Chris Ballard: Colts will ‘stay the course’ in approach to free agency
INDIANAPOLIS, Ind. – The names will be out there. Interesting names. Household names. Names that we’d argue would fill a pressing need for a team that rekindled its fan base, won a playoff game and indicated it’s not that far away from being a legitimate championship contender.
The roll call when the NFL’s veteran free agent market opens in March might include Demarcus Lawrence, Jadeveon Clowney, Le’Veon Bell, Randall Cobb, Dee Ford, Golden Tate and John Brown. It appears the Pittsburgh Steelers are willing to move on from Antonio Brown.
Before everyone lathers up at the prospect of some of those elite names relocating, keep in mind the pool of potential free agents – most notably those at the top of the list – will diminish as teams keep them off the market with multi-year contracts or by utilizing the franchise tag.
However it shakes out, there always are high-profile names viewed as quick fixes, especially for teams that view themselves as being a player or two away from being something truly special.
That brings us to the Indianapolis Colts, clearly one of those franchises on the cusp of returning to prominence.
When it comes to reinforcing the roster through free agency, general manager Chris Ballard has everything – absolutely everything – at his disposal.
First, he possesses approximately $122 million in cap space, according to overthecap.com. The New York Jets are a distant second ($99 million), followed by the Buffalo Bills ($87 million) and Cleveland Browns ($84 million).
Second, owner Jim Irsay generally follows the advice of his GM in personnel matters and pays whatever it takes to bring in talent, even when that means overpaying for it.
Ballard, though, made it abundantly clear earlier this week he won’t deviate from what has been an active, but selective approach to shopping on the free-agent market.
“We will stay the course,’’ he said. “In every other spot I have been in we have participated in free agency, too. I just think it’s got to be the right fit. (There are) a lot of circumstances. First, the player (and) we’ve got to want each other. That’s part of it. He’s got to want to be here and then we’ve got to be willing to pay the amount he wants and then he’s got to fit in the locker room.’’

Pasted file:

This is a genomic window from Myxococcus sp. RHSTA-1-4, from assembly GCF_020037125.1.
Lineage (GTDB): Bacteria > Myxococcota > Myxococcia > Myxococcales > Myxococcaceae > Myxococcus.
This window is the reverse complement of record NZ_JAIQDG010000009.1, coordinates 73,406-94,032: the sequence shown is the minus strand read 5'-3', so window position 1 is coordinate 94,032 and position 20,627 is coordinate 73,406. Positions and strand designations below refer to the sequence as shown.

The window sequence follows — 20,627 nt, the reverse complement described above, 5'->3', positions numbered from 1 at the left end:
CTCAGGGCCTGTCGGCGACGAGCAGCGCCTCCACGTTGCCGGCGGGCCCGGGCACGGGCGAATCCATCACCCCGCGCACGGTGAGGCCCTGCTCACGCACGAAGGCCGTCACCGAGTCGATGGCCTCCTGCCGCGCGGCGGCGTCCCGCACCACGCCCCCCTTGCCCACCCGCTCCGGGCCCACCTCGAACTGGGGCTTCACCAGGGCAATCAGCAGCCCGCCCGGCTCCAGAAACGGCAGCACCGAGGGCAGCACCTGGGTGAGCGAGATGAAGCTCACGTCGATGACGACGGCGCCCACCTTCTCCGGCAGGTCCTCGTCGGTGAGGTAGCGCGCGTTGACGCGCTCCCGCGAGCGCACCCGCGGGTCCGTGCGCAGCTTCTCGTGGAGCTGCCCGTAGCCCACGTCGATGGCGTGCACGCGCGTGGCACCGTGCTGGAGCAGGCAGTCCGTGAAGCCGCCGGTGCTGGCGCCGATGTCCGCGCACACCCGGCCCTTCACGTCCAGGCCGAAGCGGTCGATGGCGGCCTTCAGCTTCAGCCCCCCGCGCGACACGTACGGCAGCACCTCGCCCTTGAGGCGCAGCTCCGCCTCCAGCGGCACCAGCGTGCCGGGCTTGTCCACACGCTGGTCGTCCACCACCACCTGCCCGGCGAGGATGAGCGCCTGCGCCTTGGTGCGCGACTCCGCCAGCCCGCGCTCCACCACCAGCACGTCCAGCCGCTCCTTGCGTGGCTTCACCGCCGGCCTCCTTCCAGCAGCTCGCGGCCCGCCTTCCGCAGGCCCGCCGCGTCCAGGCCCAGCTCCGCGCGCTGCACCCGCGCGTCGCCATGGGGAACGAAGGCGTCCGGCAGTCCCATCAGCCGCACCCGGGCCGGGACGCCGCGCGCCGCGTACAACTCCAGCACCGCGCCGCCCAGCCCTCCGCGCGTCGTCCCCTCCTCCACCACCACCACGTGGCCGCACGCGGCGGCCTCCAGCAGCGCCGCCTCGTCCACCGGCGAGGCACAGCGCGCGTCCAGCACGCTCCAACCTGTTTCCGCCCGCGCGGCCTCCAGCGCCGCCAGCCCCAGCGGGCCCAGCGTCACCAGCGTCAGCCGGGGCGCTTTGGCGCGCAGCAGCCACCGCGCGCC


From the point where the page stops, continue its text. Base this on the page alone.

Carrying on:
Listen to Ballard long enough and you’ll realize the importance he places in fit, character and chemistry when building a roster.
Despite the bloated cap space, the franchise will keep its fiscal sanity as it keeps an eye on the future.
“Just look at the roster and look at the contracts that are going to be coming up over the next two-to-three-year period,’’ Ballard said.
The dominoes will fall hard and heavy.
Left tackle Anthony Castonzo’s contract is up after next season, as is center Ryan Kelly’s, although the Colts hold a fifth-year option on Kelly. Eric Ebron, who earned his first Pro Bowl berth and caught a career-high 14 touchdowns this season, is a free agent after ’19. Four-time Pro Bowl wideout T.Y. Hilton is signed through 2020. Andrew Luck is under contract through 2021.
We’re talking enormous re-investments for each, if Ballard intends on keeping them.
“Eventually what you would like to happen is you are paying your own guys,’’ he said.
Anyone uncertain about Ballard’s blueprint for building the roster hasn’t been paying attention.
It’s maximizing the draft. Sixteen of his 19 picks were on the playoff roster and a 17th, wideout Deon Cain, was on injured reserve. Six draft picks started against Kansas City. He has nine picks in the upcoming April draft, including four of top 90.
It’s re-signing your own when it makes sense. In his first season as GM, Ballard retained Jack Doyle, Robert Turbin and Darius Butler. Last offseason, he kept Adam Vinatieri and Pierre Desir off the open market. In the coming weeks, he’s likely to re-sign Vinatieri and, if common ground can be negotiated, Clayton Geathers, Mark Glowinski, Dontrelle Inman and a few other of the 14 pending free agents.
Free agency has been a complementary tool.
“We are going to continue to explore every avenue to acquire players,’’ Ballard said. “I guess I disagree sometimes when everybody says we are not aggressive in free agency.’’
Over the last two offseasons, the Colts haven’t made massive waves in the early and expensive days of free agency, but neither have they sat on their hands. They got what they wanted and needed in the first month of free agency, and usually at their price.
In 2017, the additions included Johnathan Hankins, Jabaal Sheard, John Simon, Margus Hunt and Al Woods. Last offseason, it was Eric Ebron, Denico Autry, Matt Slauson, Ryan Grant and Najee Good.
The heaviest investments were for Hankins ($14.5 million guaranteed on a three-year deal that lasted barely 12 months), Sheard (a three-year, $25.5 million deal with $9.5 million guaranteed), Autry (three years, $17.8 million, $6.5 guaranteed) and Ebron (two years, a maximum of $15 million with $6 million guaranteed).
The bottom line is Ballard, Frank Reich and the personnel staff will be busy in free agency, but probably not on the higher-priced aisles.
“We put a value on a player and when it gets out of our reach, I just think we are comfortable enough to sleep at night saying we are going to find an answer,’’ Ballard said. “Sometimes it might not be the household name that everybody wants us to sign, and that’s okay. I get it.
“But we are going to find an answer, whether it’s in that first window of free agency, maybe it’s the second window, maybe it’s the draft, maybe it’s after the draft, maybe it’s at the cut-down day.’’
You can follow Mike Chappell on Twitter at @mchappell51.